Risk Accounting is a standardised and integrated nonfinancial risk management and accounting framework that identifies, quantifies, aggregates, values and reports all forms of nonfinancial risk and accounts for the expected losses associated with accepted nonfinancial risks including the positive offsetting impacts of environmental, social and governance (ESG) attributes.
An overview of the risk accounting method
Introducing the ‘Risk Unit’ or ‘RU’
The ‘Risk Unit’ or ‘RU’ is the new additive metric, unique to the Risk Accounting method, that is used to quantify and report exposure to operational risk using three core metrics:
- Inherent Risk: The amount of operational risk in RUs before considering the effects of internal risk mitigation activities and processes (represents maximum exposure to operational risk)
- Risk Mitigation Index (RMI): A measure of the effectiveness of internal operational risk mitigating activities and processes on a scale of zero to 100
- Residual Risk: The amount of operational risk in RUs that remains after reducing Inherent Risk by the RMI (represents actual exposure to operational risk)
Calculation of Inherent RUs
Risk Accounting calculates Inherent RUs based on two factors: (1) Exposure Uncertainty Factor (EUF), and (2) Value Band Weighting (VBW):
Portfolio View of Operational Risks
Risk Accounting generates algorithms that convert EUF, VBW and RCSA (Enhanced) inputs into a portfolio view of operational risk exposures in RUs encompassing:
- The reporting and analysis of granular and aggregated exposures by multiple categories including group-wide, business line, business organisational component, product, and customer.
- Direct comparisons of exposure to operational risk through benchmarking and ranking within and between enterprises (assuming the above tables and associated risk factors are uniformly applied).
- Identification and prioritization of risk mitigation action plans with a calculation of the projected risk reduction impact of each plan in RUs.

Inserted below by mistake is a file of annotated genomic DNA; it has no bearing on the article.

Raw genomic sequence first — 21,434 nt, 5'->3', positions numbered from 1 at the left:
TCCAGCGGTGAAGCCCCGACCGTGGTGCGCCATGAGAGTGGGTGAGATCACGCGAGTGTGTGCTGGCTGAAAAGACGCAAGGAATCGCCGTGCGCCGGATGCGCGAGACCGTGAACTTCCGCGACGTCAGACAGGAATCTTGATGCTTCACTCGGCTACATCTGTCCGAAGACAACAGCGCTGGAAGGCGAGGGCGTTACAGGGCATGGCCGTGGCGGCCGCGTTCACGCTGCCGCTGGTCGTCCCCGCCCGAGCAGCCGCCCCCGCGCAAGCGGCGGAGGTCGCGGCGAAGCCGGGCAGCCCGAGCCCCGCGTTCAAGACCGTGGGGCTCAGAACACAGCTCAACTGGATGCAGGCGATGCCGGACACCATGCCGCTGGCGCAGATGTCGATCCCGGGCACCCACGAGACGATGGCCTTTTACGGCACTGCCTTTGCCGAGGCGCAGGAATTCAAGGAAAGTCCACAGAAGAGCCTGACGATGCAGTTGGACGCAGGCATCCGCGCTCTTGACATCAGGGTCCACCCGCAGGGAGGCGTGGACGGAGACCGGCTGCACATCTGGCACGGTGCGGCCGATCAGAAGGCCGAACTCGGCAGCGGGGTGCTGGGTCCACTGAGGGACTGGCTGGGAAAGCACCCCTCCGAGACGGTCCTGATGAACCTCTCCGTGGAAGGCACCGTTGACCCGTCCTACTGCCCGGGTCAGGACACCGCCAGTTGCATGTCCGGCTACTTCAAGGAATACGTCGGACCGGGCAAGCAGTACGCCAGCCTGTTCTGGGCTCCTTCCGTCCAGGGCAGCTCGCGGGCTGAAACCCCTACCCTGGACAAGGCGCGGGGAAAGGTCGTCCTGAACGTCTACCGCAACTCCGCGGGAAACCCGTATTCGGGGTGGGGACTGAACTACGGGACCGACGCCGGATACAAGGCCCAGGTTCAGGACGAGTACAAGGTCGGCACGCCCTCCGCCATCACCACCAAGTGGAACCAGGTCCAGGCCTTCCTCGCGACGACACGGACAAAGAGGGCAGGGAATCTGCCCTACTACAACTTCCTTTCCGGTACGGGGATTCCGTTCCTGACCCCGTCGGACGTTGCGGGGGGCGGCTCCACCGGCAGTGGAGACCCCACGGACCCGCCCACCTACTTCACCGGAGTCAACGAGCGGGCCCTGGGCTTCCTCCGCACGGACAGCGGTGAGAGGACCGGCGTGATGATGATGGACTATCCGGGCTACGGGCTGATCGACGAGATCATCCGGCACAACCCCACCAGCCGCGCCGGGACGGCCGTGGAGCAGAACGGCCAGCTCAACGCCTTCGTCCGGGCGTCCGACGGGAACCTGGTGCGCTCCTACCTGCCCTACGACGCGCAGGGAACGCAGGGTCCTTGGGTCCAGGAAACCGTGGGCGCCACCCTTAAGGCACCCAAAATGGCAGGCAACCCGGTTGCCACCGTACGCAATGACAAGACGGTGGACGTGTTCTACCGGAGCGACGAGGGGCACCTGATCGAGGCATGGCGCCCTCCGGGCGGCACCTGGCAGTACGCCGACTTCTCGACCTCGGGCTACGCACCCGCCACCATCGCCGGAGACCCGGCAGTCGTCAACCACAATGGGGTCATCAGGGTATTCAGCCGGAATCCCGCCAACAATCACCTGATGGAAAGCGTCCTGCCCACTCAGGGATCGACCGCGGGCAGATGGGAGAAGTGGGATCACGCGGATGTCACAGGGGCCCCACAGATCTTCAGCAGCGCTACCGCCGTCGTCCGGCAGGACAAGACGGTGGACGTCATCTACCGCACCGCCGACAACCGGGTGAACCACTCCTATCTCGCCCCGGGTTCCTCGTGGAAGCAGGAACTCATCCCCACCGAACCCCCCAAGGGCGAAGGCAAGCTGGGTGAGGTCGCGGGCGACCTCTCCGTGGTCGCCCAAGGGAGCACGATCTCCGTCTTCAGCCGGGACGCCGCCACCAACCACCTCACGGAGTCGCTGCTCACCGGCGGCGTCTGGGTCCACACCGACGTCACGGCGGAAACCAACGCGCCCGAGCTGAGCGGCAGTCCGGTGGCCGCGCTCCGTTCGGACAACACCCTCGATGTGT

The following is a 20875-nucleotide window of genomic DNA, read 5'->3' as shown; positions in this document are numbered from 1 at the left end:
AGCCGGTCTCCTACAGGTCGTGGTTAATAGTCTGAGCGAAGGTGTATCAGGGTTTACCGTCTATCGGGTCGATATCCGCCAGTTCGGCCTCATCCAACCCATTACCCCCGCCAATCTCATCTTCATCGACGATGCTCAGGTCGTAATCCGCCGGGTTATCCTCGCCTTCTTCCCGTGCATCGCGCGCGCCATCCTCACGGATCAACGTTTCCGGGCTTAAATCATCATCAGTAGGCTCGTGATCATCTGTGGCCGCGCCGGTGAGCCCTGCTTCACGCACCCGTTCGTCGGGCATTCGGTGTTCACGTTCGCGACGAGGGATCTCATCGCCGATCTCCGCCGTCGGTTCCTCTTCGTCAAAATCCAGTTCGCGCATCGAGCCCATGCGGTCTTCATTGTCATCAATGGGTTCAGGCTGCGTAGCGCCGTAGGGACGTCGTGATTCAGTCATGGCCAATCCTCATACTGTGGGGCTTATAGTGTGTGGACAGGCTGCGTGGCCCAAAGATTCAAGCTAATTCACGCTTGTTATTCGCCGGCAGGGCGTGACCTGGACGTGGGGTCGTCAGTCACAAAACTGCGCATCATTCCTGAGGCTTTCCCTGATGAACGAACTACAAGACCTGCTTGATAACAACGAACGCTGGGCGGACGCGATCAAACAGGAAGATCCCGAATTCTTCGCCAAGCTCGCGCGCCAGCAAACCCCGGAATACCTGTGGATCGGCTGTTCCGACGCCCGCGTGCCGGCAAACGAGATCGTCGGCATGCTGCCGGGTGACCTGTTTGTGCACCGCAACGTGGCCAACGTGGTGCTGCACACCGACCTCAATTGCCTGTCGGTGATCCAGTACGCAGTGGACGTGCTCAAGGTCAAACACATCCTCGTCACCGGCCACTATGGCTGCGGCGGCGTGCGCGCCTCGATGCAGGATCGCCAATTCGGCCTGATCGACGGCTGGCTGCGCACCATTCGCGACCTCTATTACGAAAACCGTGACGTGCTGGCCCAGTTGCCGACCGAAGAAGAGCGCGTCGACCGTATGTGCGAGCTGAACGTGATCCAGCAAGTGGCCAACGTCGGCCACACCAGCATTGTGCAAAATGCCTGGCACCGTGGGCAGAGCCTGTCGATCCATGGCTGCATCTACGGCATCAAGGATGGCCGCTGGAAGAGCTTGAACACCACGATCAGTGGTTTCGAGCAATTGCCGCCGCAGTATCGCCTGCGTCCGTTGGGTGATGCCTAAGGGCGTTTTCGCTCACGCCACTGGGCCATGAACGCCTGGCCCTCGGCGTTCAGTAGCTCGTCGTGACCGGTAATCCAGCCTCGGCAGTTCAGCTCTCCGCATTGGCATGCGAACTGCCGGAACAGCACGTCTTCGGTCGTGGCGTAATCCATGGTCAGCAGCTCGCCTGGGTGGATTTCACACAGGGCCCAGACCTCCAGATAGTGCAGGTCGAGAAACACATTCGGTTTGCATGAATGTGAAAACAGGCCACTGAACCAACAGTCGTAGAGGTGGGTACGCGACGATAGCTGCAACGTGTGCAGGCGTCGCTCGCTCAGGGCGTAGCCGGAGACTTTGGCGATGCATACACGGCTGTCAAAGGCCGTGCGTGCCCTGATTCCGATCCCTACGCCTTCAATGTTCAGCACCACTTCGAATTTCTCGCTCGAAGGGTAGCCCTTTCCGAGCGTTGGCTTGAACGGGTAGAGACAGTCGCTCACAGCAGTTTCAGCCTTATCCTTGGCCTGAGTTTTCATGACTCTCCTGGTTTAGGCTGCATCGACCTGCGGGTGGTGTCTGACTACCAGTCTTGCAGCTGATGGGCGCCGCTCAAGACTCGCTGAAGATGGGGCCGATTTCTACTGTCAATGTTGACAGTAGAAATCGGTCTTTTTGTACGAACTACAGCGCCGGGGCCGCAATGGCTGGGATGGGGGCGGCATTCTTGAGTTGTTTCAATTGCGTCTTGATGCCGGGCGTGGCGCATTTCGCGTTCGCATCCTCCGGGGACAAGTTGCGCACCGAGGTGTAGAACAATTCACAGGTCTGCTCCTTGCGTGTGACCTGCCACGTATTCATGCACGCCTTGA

- The setting of operational risk budgets and risk operating limits in RUs across all vertical and horizontal dimensions of the enterprise with the potential for real- or near real-time monitoring of accumulating exposures to risk vs. risk budgets and limits.
1. Exposure Uncertainty Factor (EUF) Table
EUFs are scaled to a value between zero and 20 reflecting each product’s operational complexity and the consequent process burden it imposes on the enterprise. EUFs relative to the activities below, where applicable, are assigned according to the risk criteria and associated risk factors set out in the EUF tables and summed for each product:
- Processing: number of operational touchpoints along the product’s end-to-end processing cycle.
- Lending: the relative time and effort required to liquidate collateral in the event of a credit default with reference to the value retention properties and price stability of underlying collateral.
- Trading: the relative time and effort required to unwind a trading position with reference to the availability and reliability of market prices and rates, and the manner in which the product is traded, e.g., electronic, floor, OTC etc.
- Treasury: the relative time and effort required to fund a product and manage associated liquidity and interest rate risk with reference to:
- Banking book: interest rate type (fixed or floating) and maturity.
- Derivatives: relative degree of complexity.
- Transactional and trading book: assume marginal Treasury involvement.
- Selling: whether the product is…
- an investment product involving the holding of customer monies;
- directly linked to a sales incentive scheme; and
- bundled with other products (e.g., a loan with an interest rate swap);
- …and the product’s relative degree of complexity from a customer perspective.
- Environment: the product’s relative toxicity, combustibility, and biodiversity.
2. The Value Table
Ascending $ amounts of daily operational throughput, for each product, are assigned a Value Band Weighting (VBW).
The value bands plotted against the VBWs produce a logarithmic curve that depicts how the rate of change in risk decelerates as operational throughput accelerates, primarily due to enhanced automation that naturally occurs as production volumes and values increase.